Deep learning for information extraction in the biomedical domain

dc.contributor.advisorSegura-Bedmar, Isabel
dc.contributor.authorSuárez Paniagua, Víctor
dc.contributor.departamentoUC3M. Departamento de Informáticaes
dc.contributor.funderMinisterio de Economía y Competitividad (España)es
dc.descriptionMención Internacional en el título de doctor
dc.description.abstractThe main hypothesis of this PhD dissertation is that novel Deep Learning algorithms can outperform classical Machine Learning methods for the task of Information Extraction in the Biomedical Domain. Contrary to classical systems, Deep Learning models can learn the representation of the data automatically without an expert domain knowledge and avoid the tedious and time-consuming task of defining relevant features. A Drug-Drug Interaction (DDI), which is an essential subset of Adverse Drug Reaction (ADR), represents the alterations in the effects of drugs that were taken simultaneously. The early recognition of interacting drugs is a vital process that prevents serious health problems that can cause death in the worst cases. Health-care professionals and researchers in this domain find the task of discovering information about these incidents very challenging due to the vast number of pharmacovigilance documents. For this reason, several shared tasks and datasets have been developed in order to solve this issue with automated annotation systems with the capability to extract this information. In the present document, the DDI corpus, which is an annotated dataset of DDIs, is used with Deep Learning architectures without any external information for the tasks of Name Entity Recognition and Relation Extraction in order to validate the hypothesis. Furthermore, some other datasets are tested to evidence the performance of these systems. To sum up, the results suggest that the most common Deep Learning methods like Convolutional Neural Networks and Recurrent Neural Networks overcome the traditional algorithms concluding that Deep Learning is a real alternative for a specific and complex scenario like the Information Extraction in the Biomedical domain. As a final goal, a complete architecture that covers the two tasks is developed to structure the named entities and their relationships from raw pharmacological texts.en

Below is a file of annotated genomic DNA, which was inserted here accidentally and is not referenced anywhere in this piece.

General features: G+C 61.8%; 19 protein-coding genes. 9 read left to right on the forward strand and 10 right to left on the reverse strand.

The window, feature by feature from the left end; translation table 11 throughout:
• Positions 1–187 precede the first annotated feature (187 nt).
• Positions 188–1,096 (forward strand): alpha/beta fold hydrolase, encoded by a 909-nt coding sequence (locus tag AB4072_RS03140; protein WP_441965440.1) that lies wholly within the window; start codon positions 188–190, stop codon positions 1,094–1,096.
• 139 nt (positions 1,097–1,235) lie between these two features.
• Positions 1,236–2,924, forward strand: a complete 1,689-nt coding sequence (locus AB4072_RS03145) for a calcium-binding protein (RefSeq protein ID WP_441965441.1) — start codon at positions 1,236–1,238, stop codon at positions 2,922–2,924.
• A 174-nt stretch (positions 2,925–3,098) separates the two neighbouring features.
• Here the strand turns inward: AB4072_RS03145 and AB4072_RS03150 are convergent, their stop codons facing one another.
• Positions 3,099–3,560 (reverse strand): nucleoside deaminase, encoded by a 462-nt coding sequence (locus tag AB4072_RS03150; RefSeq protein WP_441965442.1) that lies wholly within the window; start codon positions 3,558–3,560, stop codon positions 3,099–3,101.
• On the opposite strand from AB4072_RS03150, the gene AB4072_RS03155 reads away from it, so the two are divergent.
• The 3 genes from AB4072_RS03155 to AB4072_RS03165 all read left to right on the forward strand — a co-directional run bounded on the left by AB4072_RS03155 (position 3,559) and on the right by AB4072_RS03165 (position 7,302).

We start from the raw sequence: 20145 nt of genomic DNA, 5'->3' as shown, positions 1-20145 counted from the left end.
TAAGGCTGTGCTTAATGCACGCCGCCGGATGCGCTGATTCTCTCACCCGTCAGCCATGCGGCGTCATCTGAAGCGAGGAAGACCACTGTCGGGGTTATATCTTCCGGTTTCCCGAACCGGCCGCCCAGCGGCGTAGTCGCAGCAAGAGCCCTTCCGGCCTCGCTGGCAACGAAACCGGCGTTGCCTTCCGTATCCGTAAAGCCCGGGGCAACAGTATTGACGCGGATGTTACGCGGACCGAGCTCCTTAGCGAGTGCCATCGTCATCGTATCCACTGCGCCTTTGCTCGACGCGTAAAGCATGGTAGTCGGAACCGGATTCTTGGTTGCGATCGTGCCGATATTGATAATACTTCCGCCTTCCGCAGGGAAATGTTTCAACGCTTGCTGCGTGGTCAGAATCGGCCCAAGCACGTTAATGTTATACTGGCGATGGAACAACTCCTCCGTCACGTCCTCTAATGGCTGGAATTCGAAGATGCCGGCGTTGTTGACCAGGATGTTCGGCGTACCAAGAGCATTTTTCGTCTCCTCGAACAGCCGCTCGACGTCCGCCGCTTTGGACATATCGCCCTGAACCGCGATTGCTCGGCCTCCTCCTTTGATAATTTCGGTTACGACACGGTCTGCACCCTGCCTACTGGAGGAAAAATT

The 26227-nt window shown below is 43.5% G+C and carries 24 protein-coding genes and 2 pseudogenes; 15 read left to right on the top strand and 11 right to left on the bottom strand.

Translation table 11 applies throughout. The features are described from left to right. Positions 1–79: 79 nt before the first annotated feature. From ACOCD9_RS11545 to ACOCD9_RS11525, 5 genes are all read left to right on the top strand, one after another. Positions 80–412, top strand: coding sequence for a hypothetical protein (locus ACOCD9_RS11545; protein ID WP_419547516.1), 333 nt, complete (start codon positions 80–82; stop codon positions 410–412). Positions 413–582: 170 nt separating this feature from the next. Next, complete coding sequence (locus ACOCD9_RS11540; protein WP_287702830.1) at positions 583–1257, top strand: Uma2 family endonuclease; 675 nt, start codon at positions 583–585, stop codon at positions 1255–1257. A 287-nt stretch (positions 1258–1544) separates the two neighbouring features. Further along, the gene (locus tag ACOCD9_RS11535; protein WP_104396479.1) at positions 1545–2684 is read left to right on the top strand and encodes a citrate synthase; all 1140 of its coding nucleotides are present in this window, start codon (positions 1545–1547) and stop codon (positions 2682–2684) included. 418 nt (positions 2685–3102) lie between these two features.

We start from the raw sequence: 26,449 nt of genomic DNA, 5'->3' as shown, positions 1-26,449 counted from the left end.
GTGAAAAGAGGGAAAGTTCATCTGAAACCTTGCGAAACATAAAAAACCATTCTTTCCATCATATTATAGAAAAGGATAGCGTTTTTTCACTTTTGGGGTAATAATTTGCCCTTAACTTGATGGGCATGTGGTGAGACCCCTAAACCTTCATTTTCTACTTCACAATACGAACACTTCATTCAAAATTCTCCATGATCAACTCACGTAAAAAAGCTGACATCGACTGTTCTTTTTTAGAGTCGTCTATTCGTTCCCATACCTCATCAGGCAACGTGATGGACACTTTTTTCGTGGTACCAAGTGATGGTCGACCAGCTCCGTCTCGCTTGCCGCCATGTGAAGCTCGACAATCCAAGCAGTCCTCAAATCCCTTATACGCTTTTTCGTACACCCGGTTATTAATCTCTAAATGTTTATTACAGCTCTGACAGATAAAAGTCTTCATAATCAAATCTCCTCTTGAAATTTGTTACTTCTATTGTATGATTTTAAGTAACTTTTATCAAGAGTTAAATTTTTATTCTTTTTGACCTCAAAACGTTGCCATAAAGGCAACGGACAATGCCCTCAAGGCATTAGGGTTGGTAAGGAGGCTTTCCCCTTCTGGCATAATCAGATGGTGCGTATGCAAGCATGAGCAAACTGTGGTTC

dc.description.degreePrograma de Doctorado en Ciencia y Tecnología Informática por la Universidad Carlos III de Madrides
dc.description.responsabilityPresidente: Ricardo Aler Mur.- Secretario: Alberto Díaz Esteban.- Vocal: María Herrero Zazoes
dc.description.sponsorshipThis thesis has been supported by: Pre-doctoral research training scholarship of the Carlos III University of Madrid (PIF UC3M 02-1415) for four years. Research Program of the Ministry of Economy and Competitiveness - Government of Spain, (DeepEMR project TIN2017-87548-C2-1-R). Research Program of the Ministry of Economy and Competitiveness - Government of Spain, (eGovernAbility-Access project TIN2014-52665-C2-2-R). Doctoral stay TEAM - Technologies for information and communication, Europe - east Asia Mobilities project (Erasmus Mundus Action 2-Strand 2 Programme) funded by the European Commission realized in the University of Tokyo, Japan, for the Aizawa Laboratory in National Institute of Informatics (NII) for seven months.en
dc.relation.projectIDGobierno de España. TIN2017-87548-C2-1-Res
dc.relation.projectIDGobierno de España. TIN2014-52665-C2-2-Res
dc.rightsAtribución-NoComercial-SinDerivadas 3.0 España*
dc.rights.accessRightsopen accessen
dc.subject.otherDeep learning algorithmsen
dc.subject.otherMachine learning methodsen
dc.subject.otherInformation extractionen
dc.subject.otherNeural networksen
dc.subject.otherBiomedical named recognitionen
dc.titleDeep learning for information extraction in the biomedical domainen
dc.typedoctoral thesis*
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